mBackground = res.getDrawable(R.drawable.background_horizontal);
}

Let Eclipse add any missing imports that might be needed.

Step 2.3 onDraw


git checkout step_2_3

All the drawing is happening in onDraw(). This method is potentially called quite often, so make a good habit out of making it as fast as possible. In particular, avoid allocating and freeing memory in it.
In this example, onDraw() will calculate the position for the indicator and draw the background, followed by the indicator, positioned relative to the background's end points.
For this to work there are a few member fields needed. First of all the normalised position of the indicator:
private float mMin;
  private float mMax;
  private float mPosition;
These need to be initialised in the constructor. For now just assume that the slider goes from -1.0 to 1.0 and that the indicator is positioned in the middle.
Add the following lines to the bottom of the constructor:
mMin = -1.0f;
    mMax = 1.0f;
    mPosition = (mMax - mMin) / 2 + mMin;
Then a few member fields are needed to help out with the drawing. We need somewhere to store the view's absolute drawing area:
private Rect mViewRect;
The offset, min and max absolute positions for the indicator are also stored, so we don't need to recalculate them every time.
private int mIndicatorOffset;
  private int mIndicatorMaxPos;
  private int mIndicatorMinPos;
And finally there's the actual onDraw method:
@Override
  protected void onDraw(final Canvas canvas) {
First, check if the absolute drawing area is null, and if it is, fill in all the absolute values:
if (mViewRect == null) {
      mViewRect = new Rect();
      getDrawingRect(mViewRect);
      mIndicatorOffset = mIndicator.getIntrinsicWidth();
      mIndicatorMaxPos = mViewRect.right - mIndicatorOffset;
      mIndicatorMinPos = mViewRect.left + mIndicatorOffset;
      mBackground.setBounds(mViewRect.left, mViewRect.top, mViewRect.right,
          mViewRect.bottom);
    }
Now it's time to calculate the position of the indicator bar, based on min and max values, offset, etc. Get some local variables to hold the position and edges of the indicator, and calculate the position:
final float pos;
    final int left;
    final int right;
    final int top;
    final int bottom;

    pos = mIndicatorMinPos
        + ((mIndicatorMaxPos - mIndicatorMinPos) / (mMax - mMin))
        * (mPosition - mMin);
When setting the drawing bounds for the indicator, there are some calculations to be made, since pos above is the centerpoint of the indicator, and not one of the edges:
left = (int) pos - (mIndicator.getIntrinsicWidth() / 2);
    top = mViewRect.centerY() - (mIndicator.getIntrinsicHeight() / 2);
    right = left + mIndicator.getIntrinsicWidth();
    bottom = top + mIndicator.getIntrinsicHeight();
    mIndicator.setBounds(left, top, right, bottom);
And finally, it's time to draw (don't forget the closing bracket):
mBackground.draw(canvas);
    mIndicator.draw(canvas);
  }
As you have perhaps already figured out, the system will know where to draw the bitmaps through the call to setBounds() for each bitmap. The rest where just there to calculate the bounds.

Step 2.4 onMeasure


git checkout step_2_4

One more thing needs to be added to the CustomView class, before we can start using it in step 2.5. The layout engine still don't know how large our view is. To find out, it will need to measure the view. Whenever that happens, there will be a call to onMeasure().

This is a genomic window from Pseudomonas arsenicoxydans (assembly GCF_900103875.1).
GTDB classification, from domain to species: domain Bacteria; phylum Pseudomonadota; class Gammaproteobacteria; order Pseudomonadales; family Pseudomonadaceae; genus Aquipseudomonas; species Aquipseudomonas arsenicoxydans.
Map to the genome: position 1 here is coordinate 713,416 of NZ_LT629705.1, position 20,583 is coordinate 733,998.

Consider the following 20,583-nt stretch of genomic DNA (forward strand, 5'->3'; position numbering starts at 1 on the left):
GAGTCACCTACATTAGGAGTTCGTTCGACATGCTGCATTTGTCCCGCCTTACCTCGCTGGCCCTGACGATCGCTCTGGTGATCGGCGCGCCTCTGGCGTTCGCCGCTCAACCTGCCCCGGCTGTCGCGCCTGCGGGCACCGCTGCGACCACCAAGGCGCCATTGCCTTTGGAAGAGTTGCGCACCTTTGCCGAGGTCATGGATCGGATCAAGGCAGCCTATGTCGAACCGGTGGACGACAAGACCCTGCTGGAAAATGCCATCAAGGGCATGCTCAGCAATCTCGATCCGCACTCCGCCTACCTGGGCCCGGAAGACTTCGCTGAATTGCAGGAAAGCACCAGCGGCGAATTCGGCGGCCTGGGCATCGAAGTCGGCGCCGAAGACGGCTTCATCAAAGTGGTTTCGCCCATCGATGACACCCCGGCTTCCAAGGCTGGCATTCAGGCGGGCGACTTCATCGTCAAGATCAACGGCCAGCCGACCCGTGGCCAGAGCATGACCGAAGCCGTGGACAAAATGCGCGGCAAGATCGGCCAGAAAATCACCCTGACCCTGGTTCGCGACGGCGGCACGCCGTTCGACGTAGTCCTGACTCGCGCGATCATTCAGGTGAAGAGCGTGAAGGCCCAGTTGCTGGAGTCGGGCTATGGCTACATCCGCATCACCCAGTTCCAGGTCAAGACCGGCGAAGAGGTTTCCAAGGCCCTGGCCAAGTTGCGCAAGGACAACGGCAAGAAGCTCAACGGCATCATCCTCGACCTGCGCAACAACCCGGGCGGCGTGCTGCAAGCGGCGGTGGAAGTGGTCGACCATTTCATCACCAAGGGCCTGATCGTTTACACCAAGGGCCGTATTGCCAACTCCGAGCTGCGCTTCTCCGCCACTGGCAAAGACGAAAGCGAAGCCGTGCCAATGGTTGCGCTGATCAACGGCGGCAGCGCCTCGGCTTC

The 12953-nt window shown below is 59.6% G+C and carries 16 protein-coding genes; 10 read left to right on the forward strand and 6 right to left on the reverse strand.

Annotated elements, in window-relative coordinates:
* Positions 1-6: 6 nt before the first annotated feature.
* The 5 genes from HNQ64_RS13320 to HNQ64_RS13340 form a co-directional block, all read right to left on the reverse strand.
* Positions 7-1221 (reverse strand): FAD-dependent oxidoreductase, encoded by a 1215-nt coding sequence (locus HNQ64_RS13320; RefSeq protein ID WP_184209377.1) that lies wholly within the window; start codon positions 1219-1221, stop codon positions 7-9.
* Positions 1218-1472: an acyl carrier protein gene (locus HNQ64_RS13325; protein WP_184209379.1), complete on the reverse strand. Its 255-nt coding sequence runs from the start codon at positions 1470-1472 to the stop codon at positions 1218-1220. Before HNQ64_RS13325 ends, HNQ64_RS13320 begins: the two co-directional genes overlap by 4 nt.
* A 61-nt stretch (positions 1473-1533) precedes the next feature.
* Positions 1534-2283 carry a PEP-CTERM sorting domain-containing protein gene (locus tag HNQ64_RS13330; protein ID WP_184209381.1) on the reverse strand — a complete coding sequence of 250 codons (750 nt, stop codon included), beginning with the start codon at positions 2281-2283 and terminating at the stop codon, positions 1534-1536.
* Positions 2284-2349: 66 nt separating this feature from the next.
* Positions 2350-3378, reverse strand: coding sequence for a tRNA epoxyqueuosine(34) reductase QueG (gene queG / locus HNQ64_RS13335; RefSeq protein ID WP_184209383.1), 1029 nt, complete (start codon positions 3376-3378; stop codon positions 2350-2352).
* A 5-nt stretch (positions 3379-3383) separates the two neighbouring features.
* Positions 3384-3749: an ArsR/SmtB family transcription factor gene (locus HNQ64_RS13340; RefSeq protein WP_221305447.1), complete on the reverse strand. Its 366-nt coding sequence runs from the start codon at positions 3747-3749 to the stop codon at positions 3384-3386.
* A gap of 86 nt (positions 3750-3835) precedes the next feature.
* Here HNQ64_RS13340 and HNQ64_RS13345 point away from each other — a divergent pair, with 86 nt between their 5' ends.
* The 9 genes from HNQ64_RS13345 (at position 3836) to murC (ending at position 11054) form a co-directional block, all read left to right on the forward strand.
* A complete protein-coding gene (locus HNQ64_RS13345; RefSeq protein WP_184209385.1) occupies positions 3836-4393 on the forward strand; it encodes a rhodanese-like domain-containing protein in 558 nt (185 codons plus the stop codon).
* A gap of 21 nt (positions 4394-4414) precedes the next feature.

The implementation of onMeasure() is far simpler than onDraw(). All that is needed is to specify the width and the height of the view.

First of all there needs to be a call to the super.onMeasure(). This will set the width and height to maximum possible values, based on your layout parameters, such as fill_parent (or match_parent) and wrap_contents, margins, etc.:
@Override
  protected void onMeasure(final int widthMeasureSpec,
     final int heightMeasureSpec) {
    super.onMeasure(widthMeasureSpec, heightMeasureSpec);
For horizontal rendering of the slider view, the width should be the maximum possible, but the height should be limited to the height of the indicator (if you use the bitmaps from my sample project.):
setMeasuredDimension(getMeasuredWidth(), mIndicator.getIntrinsicHeight());
  }
As usual, don't forget the closing bracket. (If you are wondering where the code for vertical rendering is, you will have to be patient, as it won't be added until step 5.)

Phew, that's it with the implementation for now. It will still not show up on screen, though. That is because it hasn't been added to the main.xml layout file. So let's do that.

Step 2.5 Use the view.


git checkout step_2_5

The final thing to do in order to see the work we have just done is to replace the SeekBar with the CustomSlider. There is only one thing to change to do that - In the xml file, replace SeekBar with com.enea.training.customview.CustomSlider. Note that the package name must be included, or the view will not be found by the layout engine. Here is what that edited line should look like:
<com.enea.training.customview.CustomSlider android:id="@+id/slider"

If you run your project now, you should see the new shiny slider stretched horizontally across the top of the screen. Tilt your Android device between landscape and portrait and you will see that the bitmaps are nicely stretched. You may also want to change the constructor to initialise mPosition to different values and see that the indiator is placed correctly. Usually the end points are the trickiest ones to get right, so try setting mPosition to mMin and mMax respectively and try the view in both portrait and landscape to make sure it looks good.
SeekBar replaced with CustomSlider
Custom
There are a few situations when this would be all you want to do with a view, but most likely you want to be able to change the slider indicator from your activity and also interact with it by touching it. Or maybe you want a vertical slider instead?

Finally, if you want simple ways of reusing it, you probably want to be able to set things like min and max directly in the xml file.

So let's do all that. Get some fresh coffee and head over to the second part of this tutorial.





Please use the comments field if you have any questions.

/Robert

5 comments:

  1. Nice article...
    http://androidbasic-answer.blogspot.in/

    ReplyDelete
  2. hi, I'm trying to work this to suit my project with custom images that aren't patch 9's. I need to resize the vertical seek bar to fit a layout...any tips?

    ReplyDelete
  3. good project !
    I would like to create some custom view for my home automation application.

    ReplyDelete